One of the mysteries of the English language finally explained.
A very hard, coarse kind of biscuit formerly taken on sea voyages.Also called hard tack
- ‘Sebastian looked at the lone crab, pulled a few crumbs from his pocket, and dropped a bit of ship's biscuit in to him.’
- ‘A new business was established in Jerez: the production of ship's biscuits for the Armada.’
- ‘Now, Canada frequently shipped significant volumes of flour, legumes, ship's biscuit, and some lumber to Louisbourg, and lesser amounts directly to Martinique and Saint-Domingue.’
- ‘The government hadn't supplied the surveyors with tents, so they rigged bivouacs to sleep in, toasted food over the fire and munched on hard square ship's biscuits.’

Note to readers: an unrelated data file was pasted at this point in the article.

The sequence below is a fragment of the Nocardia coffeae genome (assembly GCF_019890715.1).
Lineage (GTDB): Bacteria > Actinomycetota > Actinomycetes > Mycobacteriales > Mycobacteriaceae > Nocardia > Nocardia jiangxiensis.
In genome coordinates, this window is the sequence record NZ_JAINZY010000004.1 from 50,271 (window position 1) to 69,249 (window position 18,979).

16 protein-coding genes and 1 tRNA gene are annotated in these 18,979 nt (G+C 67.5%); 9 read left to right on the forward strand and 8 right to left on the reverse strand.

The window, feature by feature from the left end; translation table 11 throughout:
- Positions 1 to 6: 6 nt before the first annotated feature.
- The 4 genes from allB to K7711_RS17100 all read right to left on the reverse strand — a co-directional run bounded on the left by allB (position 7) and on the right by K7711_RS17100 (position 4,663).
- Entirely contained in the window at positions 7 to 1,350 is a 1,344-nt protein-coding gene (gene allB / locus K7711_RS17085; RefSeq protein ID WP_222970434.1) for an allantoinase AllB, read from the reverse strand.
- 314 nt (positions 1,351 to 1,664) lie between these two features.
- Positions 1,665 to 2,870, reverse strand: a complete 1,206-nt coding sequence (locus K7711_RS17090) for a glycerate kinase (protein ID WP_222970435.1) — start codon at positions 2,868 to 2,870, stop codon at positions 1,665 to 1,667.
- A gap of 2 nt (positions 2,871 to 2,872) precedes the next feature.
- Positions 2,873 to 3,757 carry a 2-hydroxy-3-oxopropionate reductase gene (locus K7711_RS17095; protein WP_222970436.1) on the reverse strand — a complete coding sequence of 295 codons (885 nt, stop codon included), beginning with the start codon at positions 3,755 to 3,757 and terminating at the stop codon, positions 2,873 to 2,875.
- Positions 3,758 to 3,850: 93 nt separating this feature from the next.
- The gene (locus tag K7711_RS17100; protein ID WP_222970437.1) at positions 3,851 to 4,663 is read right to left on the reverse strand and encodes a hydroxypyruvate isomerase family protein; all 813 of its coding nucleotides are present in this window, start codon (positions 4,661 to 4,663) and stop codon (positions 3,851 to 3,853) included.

- ‘Some examples of this sort are the small oyster cracker, used on top of seafood chowders, and the crackers known as ship's biscuit (or pilot biscuit or sea biscuit).’
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